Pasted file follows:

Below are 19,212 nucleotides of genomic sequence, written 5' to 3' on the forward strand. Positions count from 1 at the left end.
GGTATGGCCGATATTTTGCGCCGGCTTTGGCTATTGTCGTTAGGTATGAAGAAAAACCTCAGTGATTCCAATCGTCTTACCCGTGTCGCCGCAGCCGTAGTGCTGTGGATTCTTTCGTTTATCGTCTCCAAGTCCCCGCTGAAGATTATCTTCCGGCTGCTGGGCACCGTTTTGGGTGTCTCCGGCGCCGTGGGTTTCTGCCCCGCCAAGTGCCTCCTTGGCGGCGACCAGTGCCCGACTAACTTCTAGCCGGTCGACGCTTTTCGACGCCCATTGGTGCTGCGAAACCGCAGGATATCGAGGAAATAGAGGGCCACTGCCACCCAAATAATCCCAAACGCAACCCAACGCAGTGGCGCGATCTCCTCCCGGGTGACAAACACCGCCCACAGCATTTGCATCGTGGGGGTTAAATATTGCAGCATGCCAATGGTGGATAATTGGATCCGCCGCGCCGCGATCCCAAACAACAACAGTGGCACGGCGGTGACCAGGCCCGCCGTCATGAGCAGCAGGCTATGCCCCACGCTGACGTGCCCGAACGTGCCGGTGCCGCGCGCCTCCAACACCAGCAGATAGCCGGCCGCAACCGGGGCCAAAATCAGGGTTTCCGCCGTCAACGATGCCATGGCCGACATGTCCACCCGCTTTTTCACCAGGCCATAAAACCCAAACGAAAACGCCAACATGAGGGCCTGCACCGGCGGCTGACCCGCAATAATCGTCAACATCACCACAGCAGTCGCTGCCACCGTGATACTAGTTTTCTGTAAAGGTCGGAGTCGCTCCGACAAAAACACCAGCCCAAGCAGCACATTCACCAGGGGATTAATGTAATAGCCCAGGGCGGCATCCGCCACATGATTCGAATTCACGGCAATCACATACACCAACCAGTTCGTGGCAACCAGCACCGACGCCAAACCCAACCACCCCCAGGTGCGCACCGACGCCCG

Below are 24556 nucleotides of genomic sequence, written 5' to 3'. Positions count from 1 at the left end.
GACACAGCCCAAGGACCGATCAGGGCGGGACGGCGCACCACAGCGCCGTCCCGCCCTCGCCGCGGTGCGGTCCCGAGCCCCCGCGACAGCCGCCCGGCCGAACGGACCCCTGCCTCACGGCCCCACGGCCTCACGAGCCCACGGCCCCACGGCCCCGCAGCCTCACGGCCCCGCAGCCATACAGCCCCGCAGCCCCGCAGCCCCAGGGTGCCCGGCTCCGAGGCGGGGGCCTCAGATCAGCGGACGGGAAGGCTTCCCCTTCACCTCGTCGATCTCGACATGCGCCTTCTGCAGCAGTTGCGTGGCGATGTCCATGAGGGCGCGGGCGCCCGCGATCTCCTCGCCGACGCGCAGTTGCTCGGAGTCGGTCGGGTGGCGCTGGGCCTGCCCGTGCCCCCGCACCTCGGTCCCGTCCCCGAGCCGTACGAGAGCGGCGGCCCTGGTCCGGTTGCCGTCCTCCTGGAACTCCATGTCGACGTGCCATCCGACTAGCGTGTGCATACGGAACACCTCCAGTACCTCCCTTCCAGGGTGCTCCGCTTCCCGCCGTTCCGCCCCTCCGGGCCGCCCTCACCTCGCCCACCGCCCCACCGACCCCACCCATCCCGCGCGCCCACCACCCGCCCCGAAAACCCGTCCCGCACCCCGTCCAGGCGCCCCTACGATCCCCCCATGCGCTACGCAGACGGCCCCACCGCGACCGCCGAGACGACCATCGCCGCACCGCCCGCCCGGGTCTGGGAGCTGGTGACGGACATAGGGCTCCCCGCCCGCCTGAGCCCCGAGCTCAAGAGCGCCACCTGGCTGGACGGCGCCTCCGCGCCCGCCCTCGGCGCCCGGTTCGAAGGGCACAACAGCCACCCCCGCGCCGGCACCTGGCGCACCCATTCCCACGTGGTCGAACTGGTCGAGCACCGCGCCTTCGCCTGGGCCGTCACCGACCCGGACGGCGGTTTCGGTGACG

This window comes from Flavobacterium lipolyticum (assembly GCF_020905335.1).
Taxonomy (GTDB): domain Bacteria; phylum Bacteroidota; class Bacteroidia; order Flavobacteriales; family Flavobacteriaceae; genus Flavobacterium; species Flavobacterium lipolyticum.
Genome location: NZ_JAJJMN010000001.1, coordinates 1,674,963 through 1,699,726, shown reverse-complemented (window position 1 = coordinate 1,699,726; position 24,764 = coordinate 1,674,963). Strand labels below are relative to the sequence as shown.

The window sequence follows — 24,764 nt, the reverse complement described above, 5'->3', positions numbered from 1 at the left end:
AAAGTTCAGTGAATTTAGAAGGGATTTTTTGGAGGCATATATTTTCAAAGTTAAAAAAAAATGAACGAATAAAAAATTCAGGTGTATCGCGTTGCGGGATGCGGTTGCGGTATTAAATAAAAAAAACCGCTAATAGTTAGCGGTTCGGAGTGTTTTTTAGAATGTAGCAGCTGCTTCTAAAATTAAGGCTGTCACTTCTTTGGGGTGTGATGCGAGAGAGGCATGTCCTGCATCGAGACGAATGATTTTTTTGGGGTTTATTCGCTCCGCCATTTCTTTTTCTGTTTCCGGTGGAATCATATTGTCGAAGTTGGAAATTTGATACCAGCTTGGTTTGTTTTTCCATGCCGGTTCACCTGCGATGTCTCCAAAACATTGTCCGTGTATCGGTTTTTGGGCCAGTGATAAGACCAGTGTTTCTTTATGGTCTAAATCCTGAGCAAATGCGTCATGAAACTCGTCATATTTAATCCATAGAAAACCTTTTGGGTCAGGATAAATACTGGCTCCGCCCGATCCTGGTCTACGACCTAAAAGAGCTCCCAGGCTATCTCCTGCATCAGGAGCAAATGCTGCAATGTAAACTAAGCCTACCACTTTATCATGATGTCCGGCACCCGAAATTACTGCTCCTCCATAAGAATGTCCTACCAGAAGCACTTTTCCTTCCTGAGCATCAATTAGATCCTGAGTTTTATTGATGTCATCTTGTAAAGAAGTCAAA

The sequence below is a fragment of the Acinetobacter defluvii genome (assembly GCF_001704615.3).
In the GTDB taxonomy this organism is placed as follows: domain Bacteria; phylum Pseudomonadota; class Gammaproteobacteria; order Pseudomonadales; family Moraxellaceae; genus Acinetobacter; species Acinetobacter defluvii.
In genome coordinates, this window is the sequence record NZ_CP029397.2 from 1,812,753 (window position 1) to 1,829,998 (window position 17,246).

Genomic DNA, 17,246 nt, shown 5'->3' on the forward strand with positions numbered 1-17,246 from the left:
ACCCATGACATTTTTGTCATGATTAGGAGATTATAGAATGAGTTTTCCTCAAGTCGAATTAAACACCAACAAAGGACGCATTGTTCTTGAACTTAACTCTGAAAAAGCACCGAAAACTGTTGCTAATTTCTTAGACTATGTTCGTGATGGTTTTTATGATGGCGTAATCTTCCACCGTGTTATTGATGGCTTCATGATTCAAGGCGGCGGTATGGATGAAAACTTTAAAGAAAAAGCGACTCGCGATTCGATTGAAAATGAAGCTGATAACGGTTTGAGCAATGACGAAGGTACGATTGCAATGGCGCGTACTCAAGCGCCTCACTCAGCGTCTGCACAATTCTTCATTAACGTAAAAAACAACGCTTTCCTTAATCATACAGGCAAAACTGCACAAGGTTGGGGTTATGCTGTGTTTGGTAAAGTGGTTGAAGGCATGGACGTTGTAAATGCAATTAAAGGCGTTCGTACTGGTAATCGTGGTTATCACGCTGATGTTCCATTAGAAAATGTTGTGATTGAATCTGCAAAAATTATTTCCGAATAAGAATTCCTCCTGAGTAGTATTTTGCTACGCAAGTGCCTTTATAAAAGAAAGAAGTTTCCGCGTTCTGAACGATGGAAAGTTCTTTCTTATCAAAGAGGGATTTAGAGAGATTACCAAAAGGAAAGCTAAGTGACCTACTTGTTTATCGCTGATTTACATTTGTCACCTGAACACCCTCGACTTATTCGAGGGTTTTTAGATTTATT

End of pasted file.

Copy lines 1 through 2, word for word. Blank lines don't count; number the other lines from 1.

Below are 19,212 nucleotides of genomic sequence, written 5' to 3' on the forward strand. Positions count from 1 at the left end.
GGTATGGCCGATATTTTGCGCCGGCTTTGGCTATTGTCGTTAGGTATGAAGAAAAACCTCAGTGATTCCAATCGTCTTACCCGTGTCGCCGCAGCCGTAGTGCTGTGGATTCTTTCGTTTATCGTCTCCAAGTCCCCGCTGAAGATTATCTTCCGGCTGCTGGGCACCGTTTTGGGTGTCTCCGGCGCCGTGGGTTTCTGCCCCGCCAAGTGCCTCCTTGGCGGCGACCAGTGCCCGACTAACTTCTAGCCGGTCGACGCTTTTCGACGCCCATTGGTGCTGCGAAACCGCAGGATATCGAGGAAATAGAGGGCCACTGCCACCCAAATAATCCCAAACGCAACCCAACGCAGTGGCGCGATCTCCTCCCGGGTGACAAACACCGCCCACAGCATTTGCATCGTGGGGGTTAAATATTGCAGCATGCCAATGGTGGATAATTGGATCCGCCGCGCCGCGATCCCAAACAACAACAGTGGCACGGCGGTGACCAGGCCCGCCGTCATGAGCAGCAGGCTATGCCCCACGCTGACGTGCCCGAACGTGCCGGTGCCGCGCGCCTCCAACACCAGCAGATAGCCGGCCGCAACCGGGGCCAAAATCAGGGTTTCCGCCGTCAACGATGCCATGGCCGACATGTCCACCCGCTTTTTCACCAGGCCATAAAACCCAAACGAAAACGCCAACATGAGGGCCTGCACCGGCGGCTGACCCGCAATAATCGTCAACATCACCACAGCAGTCGCTGCCACCGTGATACTAGTTTTCTGTAAAGGTCGGAGTCGCTCCGACAAAAACACCAGCCCAAGCAGCACATTCACCAGGGGATTAATGTAATAGCCCAGGGCGGCATCCGCCACATGATTCGAATTCACGGCAATCACATACACCAACCAGTTCGTGGCAACCAGCACCGACGCCAAACCCAACCACCCCCAGGTGCGCACCGACGCCCG